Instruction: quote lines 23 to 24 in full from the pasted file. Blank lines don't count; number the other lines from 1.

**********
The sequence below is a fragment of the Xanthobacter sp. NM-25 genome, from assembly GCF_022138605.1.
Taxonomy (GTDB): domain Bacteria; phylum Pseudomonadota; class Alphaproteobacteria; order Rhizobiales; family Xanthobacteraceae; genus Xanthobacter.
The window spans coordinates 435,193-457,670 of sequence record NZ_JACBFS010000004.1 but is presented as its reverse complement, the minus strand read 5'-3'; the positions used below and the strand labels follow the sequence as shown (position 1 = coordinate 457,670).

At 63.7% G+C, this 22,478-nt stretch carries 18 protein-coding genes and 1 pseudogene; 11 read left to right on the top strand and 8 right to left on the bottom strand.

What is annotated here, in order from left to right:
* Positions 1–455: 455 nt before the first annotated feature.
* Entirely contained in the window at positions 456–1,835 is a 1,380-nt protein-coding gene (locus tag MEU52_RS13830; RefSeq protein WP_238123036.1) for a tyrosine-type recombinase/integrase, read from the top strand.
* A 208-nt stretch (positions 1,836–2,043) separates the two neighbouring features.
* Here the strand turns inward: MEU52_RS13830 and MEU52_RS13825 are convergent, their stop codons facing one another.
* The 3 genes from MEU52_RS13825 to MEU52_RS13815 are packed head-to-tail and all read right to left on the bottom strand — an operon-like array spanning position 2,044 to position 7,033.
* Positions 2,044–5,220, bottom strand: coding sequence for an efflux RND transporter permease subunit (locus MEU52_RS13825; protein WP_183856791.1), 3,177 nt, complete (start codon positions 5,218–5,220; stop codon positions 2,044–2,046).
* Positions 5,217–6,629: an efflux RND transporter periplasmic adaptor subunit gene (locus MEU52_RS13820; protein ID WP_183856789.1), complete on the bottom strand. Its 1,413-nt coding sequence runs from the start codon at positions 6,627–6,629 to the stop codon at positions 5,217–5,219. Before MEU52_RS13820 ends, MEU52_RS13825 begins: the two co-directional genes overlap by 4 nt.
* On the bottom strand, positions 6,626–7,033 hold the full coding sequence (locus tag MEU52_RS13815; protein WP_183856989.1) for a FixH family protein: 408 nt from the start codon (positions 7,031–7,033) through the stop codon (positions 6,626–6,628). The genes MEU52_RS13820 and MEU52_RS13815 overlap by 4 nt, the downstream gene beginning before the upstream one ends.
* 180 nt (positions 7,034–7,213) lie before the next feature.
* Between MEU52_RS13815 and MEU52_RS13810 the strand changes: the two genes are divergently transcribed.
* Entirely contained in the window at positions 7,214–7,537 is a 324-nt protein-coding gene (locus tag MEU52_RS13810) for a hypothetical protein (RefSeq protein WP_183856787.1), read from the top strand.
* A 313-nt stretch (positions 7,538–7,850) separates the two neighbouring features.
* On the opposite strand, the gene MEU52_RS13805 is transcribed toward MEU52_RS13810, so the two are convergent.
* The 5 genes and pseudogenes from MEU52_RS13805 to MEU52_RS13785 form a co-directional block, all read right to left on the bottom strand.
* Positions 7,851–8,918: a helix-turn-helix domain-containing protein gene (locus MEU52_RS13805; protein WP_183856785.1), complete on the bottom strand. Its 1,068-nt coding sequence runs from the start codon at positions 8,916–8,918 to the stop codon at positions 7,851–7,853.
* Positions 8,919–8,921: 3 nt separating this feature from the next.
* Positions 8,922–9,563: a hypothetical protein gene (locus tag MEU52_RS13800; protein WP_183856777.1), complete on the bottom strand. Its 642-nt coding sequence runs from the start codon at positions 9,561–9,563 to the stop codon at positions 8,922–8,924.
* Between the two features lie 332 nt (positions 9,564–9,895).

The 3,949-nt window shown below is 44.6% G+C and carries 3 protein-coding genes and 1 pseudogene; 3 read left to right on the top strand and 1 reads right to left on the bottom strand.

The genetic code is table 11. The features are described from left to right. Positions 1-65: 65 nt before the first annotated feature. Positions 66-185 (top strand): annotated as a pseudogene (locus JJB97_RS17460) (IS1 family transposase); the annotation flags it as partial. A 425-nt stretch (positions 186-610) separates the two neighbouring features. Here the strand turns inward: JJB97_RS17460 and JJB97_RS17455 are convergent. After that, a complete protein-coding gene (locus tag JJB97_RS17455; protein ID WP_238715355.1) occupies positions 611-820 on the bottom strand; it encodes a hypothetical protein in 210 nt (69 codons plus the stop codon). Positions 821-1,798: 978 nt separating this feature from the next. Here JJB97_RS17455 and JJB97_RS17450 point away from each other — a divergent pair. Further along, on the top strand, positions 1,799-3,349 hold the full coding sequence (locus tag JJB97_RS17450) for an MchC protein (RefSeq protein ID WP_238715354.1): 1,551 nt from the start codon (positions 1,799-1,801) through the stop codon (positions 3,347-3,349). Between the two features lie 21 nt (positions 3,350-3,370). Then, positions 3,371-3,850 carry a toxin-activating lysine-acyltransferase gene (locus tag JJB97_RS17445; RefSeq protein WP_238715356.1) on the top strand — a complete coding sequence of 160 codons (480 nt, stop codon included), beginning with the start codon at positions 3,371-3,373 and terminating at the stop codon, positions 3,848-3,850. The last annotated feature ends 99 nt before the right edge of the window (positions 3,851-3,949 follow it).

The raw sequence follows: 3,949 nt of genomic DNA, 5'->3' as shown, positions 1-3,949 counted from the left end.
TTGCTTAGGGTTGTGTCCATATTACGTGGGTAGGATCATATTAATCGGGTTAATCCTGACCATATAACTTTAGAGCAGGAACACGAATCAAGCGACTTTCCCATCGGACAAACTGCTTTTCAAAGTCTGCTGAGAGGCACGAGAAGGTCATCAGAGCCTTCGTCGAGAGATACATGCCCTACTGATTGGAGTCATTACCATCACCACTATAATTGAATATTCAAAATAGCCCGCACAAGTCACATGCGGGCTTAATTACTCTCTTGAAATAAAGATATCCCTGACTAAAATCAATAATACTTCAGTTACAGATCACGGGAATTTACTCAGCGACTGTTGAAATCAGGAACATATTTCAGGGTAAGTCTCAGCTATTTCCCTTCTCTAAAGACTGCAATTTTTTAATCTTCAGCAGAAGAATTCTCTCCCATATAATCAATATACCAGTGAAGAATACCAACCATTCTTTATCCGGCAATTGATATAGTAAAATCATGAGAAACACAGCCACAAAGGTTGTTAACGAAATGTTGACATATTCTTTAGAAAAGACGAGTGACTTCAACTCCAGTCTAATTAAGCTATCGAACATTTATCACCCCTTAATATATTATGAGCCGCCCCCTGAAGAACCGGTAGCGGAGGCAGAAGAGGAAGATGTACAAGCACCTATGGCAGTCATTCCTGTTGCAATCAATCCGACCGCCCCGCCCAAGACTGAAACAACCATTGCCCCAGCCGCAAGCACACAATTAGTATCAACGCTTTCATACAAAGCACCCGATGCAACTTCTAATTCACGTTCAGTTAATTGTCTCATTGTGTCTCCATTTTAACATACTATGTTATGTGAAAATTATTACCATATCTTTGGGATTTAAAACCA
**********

* Between the two features lie 332 nt (positions 9,564–9,895).

The 3,949-nt window shown below is 44.6% G+C and carries 3 protein-coding genes and 1 pseudogene; 3 read left to right on the top strand and 1 reads right to left on the bottom strand.